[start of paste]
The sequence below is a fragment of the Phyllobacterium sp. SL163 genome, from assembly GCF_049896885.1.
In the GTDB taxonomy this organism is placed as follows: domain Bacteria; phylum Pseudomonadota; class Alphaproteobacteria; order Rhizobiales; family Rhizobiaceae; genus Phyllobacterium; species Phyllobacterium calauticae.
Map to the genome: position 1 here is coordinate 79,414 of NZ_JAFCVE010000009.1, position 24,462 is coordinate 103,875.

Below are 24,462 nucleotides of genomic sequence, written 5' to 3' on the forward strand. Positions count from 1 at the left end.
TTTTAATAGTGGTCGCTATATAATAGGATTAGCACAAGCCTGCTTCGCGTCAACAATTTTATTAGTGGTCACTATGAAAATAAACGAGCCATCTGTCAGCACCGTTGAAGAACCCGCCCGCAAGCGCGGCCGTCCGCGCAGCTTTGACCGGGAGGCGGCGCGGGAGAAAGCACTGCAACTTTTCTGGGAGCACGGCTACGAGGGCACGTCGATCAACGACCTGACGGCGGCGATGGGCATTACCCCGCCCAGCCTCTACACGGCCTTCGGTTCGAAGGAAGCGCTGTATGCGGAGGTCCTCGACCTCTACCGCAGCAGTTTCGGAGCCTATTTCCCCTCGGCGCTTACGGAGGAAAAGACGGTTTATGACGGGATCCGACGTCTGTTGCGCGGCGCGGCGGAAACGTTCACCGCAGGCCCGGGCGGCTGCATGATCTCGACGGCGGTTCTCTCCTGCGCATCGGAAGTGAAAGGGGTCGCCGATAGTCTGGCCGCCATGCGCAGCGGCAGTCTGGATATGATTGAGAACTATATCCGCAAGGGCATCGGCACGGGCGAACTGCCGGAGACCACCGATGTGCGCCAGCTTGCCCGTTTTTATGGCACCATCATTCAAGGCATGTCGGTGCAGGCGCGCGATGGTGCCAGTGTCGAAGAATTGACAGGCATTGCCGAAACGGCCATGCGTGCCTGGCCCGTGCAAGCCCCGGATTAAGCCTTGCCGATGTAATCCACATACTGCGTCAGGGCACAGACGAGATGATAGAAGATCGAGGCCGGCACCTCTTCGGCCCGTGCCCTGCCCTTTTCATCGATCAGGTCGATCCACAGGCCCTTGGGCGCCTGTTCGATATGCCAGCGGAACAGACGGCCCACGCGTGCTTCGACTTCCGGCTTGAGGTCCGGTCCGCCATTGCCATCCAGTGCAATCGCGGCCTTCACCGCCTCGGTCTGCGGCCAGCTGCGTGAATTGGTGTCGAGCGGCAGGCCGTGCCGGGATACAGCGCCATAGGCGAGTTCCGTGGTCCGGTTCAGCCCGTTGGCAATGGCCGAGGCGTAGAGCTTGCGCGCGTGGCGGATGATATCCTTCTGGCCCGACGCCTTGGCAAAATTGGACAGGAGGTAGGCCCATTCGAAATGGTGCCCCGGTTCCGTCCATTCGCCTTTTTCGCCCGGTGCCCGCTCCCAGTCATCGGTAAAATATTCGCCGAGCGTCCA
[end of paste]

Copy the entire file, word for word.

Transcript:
The sequence below is a fragment of the Phyllobacterium sp. SL163 genome, from assembly GCF_049896885.1.
In the GTDB taxonomy this organism is placed as follows: domain Bacteria; phylum Pseudomonadota; class Alphaproteobacteria; order Rhizobiales; family Rhizobiaceae; genus Phyllobacterium; species Phyllobacterium calauticae.
Map to the genome: position 1 here is coordinate 79,414 of NZ_JAFCVE010000009.1, position 24,462 is coordinate 103,875.

Below are 24,462 nucleotides of genomic sequence, written 5' to 3' on the forward strand. Positions count from 1 at the left end.
TTTTAATAGTGGTCGCTATATAATAGGATTAGCACAAGCCTGCTTCGCGTCAACAATTTTATTAGTGGTCACTATGAAAATAAACGAGCCATCTGTCAGCACCGTTGAAGAACCCGCCCGCAAGCGCGGCCGTCCGCGCAGCTTTGACCGGGAGGCGGCGCGGGAGAAAGCACTGCAACTTTTCTGGGAGCACGGCTACGAGGGCACGTCGATCAACGACCTGACGGCGGCGATGGGCATTACCCCGCCCAGCCTCTACACGGCCTTCGGTTCGAAGGAAGCGCTGTATGCGGAGGTCCTCGACCTCTACCGCAGCAGTTTCGGAGCCTATTTCCCCTCGGCGCTTACGGAGGAAAAGACGGTTTATGACGGGATCCGACGTCTGTTGCGCGGCGCGGCGGAAACGTTCACCGCAGGCCCGGGCGGCTGCATGATCTCGACGGCGGTTCTCTCCTGCGCATCGGAAGTGAAAGGGGTCGCCGATAGTCTGGCCGCCATGCGCAGCGGCAGTCTGGATATGATTGAGAACTATATCCGCAAGGGCATCGGCACGGGCGAACTGCCGGAGACCACCGATGTGCGCCAGCTTGCCCGTTTTTATGGCACCATCATTCAAGGCATGTCGGTGCAGGCGCGCGATGGTGCCAGTGTCGAAGAATTGACAGGCATTGCCGAAACGGCCATGCGTGCCTGGCCCGTGCAAGCCCCGGATTAAGCCTTGCCGATGTAATCCACATACTGCGTCAGGGCACAGACGAGATGATAGAAGATCGAGGCCGGCACCTCTTCGGCCCGTGCCCTGCCCTTTTCATCGATCAGGTCGATCCACAGGCCCTTGGGCGCCTGTTCGATATGCCAGCGGAACAGACGGCCCACGCGTGCTTCGACTTCCGGCTTGAGGTCCGGTCCGCCATTGCCATCCAGTGCAATCGCGGCCTTCACCGCCTCGGTCTGCGGCCAGCTGCGTGAATTGGTGTCGAGCGGCAGGCCGTGCCGGGATACAGCGCCATAGGCGAGTTCCGTGGTCCGGTTCAGCCCGTTGGCAATGGCCGAGGCGTAGAGCTTGCGCGCGTGGCGGATGATATCCTTCTGGCCCGACGCCTTGGCAAAATTGGACAGGAGGTAGGCCCATTCGAAATGGTGCCCCGGTTCCGTCCATTCGCCTTTTTCGCCCGGTGCCCGCTCCCAGTCATCGGTAAAATATTCGCCGAGCGTCCA